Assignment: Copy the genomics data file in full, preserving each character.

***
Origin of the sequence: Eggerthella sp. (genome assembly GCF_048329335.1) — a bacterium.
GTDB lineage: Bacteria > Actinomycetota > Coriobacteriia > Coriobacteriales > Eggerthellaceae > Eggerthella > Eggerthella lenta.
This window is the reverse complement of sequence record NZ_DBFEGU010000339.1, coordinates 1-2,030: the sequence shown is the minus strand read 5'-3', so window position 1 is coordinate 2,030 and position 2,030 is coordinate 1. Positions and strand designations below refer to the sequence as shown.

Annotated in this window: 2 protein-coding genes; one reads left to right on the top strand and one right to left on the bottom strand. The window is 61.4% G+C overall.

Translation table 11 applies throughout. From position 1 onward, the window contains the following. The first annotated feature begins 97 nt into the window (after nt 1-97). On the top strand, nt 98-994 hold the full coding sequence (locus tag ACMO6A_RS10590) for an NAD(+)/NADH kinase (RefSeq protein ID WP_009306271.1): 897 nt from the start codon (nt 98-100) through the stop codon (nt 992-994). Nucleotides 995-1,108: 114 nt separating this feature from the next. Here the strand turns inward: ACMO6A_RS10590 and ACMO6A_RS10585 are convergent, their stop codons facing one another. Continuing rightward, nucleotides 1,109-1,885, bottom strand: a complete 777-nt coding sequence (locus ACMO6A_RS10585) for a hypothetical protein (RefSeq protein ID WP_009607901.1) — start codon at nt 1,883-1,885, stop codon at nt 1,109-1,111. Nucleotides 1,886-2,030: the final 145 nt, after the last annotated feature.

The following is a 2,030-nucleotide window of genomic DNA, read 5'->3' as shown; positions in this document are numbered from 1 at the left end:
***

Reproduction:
Origin of the sequence: Eggerthella sp. (genome assembly GCF_048329335.1) — a bacterium.
GTDB lineage: Bacteria > Actinomycetota > Coriobacteriia > Coriobacteriales > Eggerthellaceae > Eggerthella > Eggerthella lenta.
This window is the reverse complement of sequence record NZ_DBFEGU010000339.1, coordinates 1-2,030: the sequence shown is the minus strand read 5'-3', so window position 1 is coordinate 2,030 and position 2,030 is coordinate 1. Positions and strand designations below refer to the sequence as shown.

Annotated in this window: 2 protein-coding genes; one reads left to right on the top strand and one right to left on the bottom strand. The window is 61.4% G+C overall.

Translation table 11 applies throughout. From position 1 onward, the window contains the following. The first annotated feature begins 97 nt into the window (after nt 1-97). On the top strand, nt 98-994 hold the full coding sequence (locus tag ACMO6A_RS10590) for an NAD(+)/NADH kinase (RefSeq protein ID WP_009306271.1): 897 nt from the start codon (nt 98-100) through the stop codon (nt 992-994). Nucleotides 995-1,108: 114 nt separating this feature from the next. Here the strand turns inward: ACMO6A_RS10590 and ACMO6A_RS10585 are convergent, their stop codons facing one another. Continuing rightward, nucleotides 1,109-1,885, bottom strand: a complete 777-nt coding sequence (locus ACMO6A_RS10585) for a hypothetical protein (RefSeq protein ID WP_009607901.1) — start codon at nt 1,883-1,885, stop codon at nt 1,109-1,111. Nucleotides 1,886-2,030: the final 145 nt, after the last annotated feature.

The following is a 2,030-nucleotide window of genomic DNA, read 5'->3' as shown; positions in this document are numbered from 1 at the left end: